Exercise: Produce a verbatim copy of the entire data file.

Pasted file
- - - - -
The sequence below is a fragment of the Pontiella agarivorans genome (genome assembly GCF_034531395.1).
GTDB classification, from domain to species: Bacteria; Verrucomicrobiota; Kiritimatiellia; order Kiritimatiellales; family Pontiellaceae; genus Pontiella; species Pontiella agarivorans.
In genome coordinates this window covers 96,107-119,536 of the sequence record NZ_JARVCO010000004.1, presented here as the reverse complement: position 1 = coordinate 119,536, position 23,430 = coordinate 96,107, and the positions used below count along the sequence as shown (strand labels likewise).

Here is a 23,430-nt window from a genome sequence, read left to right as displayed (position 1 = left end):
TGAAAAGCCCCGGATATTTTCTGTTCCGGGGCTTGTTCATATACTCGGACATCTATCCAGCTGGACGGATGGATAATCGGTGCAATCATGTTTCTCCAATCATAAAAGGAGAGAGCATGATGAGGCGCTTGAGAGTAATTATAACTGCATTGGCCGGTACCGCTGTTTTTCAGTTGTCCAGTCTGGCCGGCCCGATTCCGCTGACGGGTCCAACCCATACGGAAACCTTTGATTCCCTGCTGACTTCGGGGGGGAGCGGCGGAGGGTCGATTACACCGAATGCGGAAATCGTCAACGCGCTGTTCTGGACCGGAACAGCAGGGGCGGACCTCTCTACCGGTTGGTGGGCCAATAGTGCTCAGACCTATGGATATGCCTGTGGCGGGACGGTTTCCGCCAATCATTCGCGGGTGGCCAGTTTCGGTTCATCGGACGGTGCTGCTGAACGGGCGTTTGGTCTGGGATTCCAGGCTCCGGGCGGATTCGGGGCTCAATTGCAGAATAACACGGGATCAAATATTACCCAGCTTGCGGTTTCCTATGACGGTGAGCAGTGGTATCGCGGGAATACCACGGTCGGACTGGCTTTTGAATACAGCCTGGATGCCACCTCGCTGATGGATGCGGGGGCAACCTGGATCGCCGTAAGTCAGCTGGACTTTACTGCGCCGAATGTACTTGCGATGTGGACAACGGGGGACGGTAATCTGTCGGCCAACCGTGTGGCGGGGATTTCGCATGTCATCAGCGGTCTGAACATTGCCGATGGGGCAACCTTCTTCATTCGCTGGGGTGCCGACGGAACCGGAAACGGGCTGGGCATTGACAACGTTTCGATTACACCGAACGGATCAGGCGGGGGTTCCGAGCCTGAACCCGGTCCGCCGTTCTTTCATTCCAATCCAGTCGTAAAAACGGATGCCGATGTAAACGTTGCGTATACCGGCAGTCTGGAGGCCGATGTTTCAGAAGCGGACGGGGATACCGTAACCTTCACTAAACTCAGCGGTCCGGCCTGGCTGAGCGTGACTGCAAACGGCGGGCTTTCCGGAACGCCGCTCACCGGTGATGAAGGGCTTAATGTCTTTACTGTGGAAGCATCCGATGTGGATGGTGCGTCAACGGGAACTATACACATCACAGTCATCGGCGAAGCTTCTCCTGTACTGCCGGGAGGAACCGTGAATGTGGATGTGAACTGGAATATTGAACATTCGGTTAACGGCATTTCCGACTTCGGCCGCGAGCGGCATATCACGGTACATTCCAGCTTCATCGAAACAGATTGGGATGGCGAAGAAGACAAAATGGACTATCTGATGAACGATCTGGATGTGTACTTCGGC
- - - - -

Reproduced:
The sequence below is a fragment of the Pontiella agarivorans genome (genome assembly GCF_034531395.1).
GTDB classification, from domain to species: Bacteria; Verrucomicrobiota; Kiritimatiellia; order Kiritimatiellales; family Pontiellaceae; genus Pontiella; species Pontiella agarivorans.
In genome coordinates this window covers 96,107-119,536 of the sequence record NZ_JARVCO010000004.1, presented here as the reverse complement: position 1 = coordinate 119,536, position 23,430 = coordinate 96,107, and the positions used below count along the sequence as shown (strand labels likewise).

Here is a 23,430-nt window from a genome sequence, read left to right as displayed (position 1 = left end):
TGAAAAGCCCCGGATATTTTCTGTTCCGGGGCTTGTTCATATACTCGGACATCTATCCAGCTGGACGGATGGATAATCGGTGCAATCATGTTTCTCCAATCATAAAAGGAGAGAGCATGATGAGGCGCTTGAGAGTAATTATAACTGCATTGGCCGGTACCGCTGTTTTTCAGTTGTCCAGTCTGGCCGGCCCGATTCCGCTGACGGGTCCAACCCATACGGAAACCTTTGATTCCCTGCTGACTTCGGGGGGGAGCGGCGGAGGGTCGATTACACCGAATGCGGAAATCGTCAACGCGCTGTTCTGGACCGGAACAGCAGGGGCGGACCTCTCTACCGGTTGGTGGGCCAATAGTGCTCAGACCTATGGATATGCCTGTGGCGGGACGGTTTCCGCCAATCATTCGCGGGTGGCCAGTTTCGGTTCATCGGACGGTGCTGCTGAACGGGCGTTTGGTCTGGGATTCCAGGCTCCGGGCGGATTCGGGGCTCAATTGCAGAATAACACGGGATCAAATATTACCCAGCTTGCGGTTTCCTATGACGGTGAGCAGTGGTATCGCGGGAATACCACGGTCGGACTGGCTTTTGAATACAGCCTGGATGCCACCTCGCTGATGGATGCGGGGGCAACCTGGATCGCCGTAAGTCAGCTGGACTTTACTGCGCCGAATGTACTTGCGATGTGGACAACGGGGGACGGTAATCTGTCGGCCAACCGTGTGGCGGGGATTTCGCATGTCATCAGCGGTCTGAACATTGCCGATGGGGCAACCTTCTTCATTCGCTGGGGTGCCGACGGAACCGGAAACGGGCTGGGCATTGACAACGTTTCGATTACACCGAACGGATCAGGCGGGGGTTCCGAGCCTGAACCCGGTCCGCCGTTCTTTCATTCCAATCCAGTCGTAAAAACGGATGCCGATGTAAACGTTGCGTATACCGGCAGTCTGGAGGCCGATGTTTCAGAAGCGGACGGGGATACCGTAACCTTCACTAAACTCAGCGGTCCGGCCTGGCTGAGCGTGACTGCAAACGGCGGGCTTTCCGGAACGCCGCTCACCGGTGATGAAGGGCTTAATGTCTTTACTGTGGAAGCATCCGATGTGGATGGTGCGTCAACGGGAACTATACACATCACAGTCATCGGCGAAGCTTCTCCTGTACTGCCGGGAGGAACCGTGAATGTGGATGTGAACTGGAATATTGAACATTCGGTTAACGGCATTTCCGACTTCGGCCGCGAGCGGCATATCACGGTACATTCCAGCTTCATCGAAACAGATTGGGATGGCGAAGAAGACAAAATGGACTATCTGATGAACGATCTGGATGTGTACTTCGGC